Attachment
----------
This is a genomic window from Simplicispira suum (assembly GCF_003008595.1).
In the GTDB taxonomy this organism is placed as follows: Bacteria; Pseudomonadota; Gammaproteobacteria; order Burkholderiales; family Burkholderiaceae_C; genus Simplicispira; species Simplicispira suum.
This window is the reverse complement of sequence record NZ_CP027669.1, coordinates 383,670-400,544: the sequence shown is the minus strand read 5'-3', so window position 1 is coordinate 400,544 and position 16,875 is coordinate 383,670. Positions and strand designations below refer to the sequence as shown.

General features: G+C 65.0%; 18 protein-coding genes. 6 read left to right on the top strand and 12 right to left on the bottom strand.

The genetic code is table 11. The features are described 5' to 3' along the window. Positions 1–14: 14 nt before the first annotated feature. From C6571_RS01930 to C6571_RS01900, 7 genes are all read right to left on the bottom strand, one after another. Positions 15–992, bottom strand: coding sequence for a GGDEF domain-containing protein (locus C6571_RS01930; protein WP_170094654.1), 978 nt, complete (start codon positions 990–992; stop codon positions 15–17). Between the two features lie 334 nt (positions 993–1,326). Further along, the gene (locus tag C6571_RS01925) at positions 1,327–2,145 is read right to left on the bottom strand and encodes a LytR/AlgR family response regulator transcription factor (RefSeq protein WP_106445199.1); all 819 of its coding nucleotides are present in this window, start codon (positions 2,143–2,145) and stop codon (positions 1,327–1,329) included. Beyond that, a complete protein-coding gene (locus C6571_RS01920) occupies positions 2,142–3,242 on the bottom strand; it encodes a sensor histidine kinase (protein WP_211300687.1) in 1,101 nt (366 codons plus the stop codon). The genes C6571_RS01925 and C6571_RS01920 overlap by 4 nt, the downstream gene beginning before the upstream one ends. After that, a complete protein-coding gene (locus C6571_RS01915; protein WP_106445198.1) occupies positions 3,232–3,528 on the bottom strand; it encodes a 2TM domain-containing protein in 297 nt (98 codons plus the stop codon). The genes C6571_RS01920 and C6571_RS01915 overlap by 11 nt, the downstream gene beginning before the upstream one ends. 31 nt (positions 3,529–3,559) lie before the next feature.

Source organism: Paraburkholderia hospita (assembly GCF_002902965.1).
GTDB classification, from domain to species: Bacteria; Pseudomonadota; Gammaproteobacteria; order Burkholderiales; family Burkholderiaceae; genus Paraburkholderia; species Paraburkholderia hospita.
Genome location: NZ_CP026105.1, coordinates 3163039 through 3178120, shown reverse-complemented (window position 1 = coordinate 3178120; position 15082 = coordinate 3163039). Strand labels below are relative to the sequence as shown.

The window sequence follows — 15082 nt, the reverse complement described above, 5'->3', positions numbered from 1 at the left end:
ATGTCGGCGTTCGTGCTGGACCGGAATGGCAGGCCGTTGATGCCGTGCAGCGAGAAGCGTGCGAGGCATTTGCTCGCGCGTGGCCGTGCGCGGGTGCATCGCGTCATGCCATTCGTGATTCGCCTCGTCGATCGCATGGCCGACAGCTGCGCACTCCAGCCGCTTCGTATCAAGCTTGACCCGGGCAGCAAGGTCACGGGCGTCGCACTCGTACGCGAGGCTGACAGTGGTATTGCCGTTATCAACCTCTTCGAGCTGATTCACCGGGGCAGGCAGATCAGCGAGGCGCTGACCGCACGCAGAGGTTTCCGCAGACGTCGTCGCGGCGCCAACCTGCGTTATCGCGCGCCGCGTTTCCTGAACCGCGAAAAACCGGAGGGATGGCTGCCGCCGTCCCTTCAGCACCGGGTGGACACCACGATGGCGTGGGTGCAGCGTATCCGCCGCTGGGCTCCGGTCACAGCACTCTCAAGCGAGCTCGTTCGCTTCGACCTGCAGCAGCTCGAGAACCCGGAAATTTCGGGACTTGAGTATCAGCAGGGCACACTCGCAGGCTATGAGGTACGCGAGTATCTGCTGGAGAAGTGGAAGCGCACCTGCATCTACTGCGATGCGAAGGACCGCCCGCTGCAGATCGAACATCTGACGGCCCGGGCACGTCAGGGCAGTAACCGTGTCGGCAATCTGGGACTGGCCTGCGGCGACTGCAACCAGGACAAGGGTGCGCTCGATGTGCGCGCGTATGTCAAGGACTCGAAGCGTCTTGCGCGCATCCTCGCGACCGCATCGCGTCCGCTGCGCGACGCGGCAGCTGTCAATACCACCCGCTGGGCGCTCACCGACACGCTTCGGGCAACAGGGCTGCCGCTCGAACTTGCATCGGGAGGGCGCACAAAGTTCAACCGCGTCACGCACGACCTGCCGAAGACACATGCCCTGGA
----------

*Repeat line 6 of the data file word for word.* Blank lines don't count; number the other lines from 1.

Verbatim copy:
Source organism: Paraburkholderia hospita (assembly GCF_002902965.1).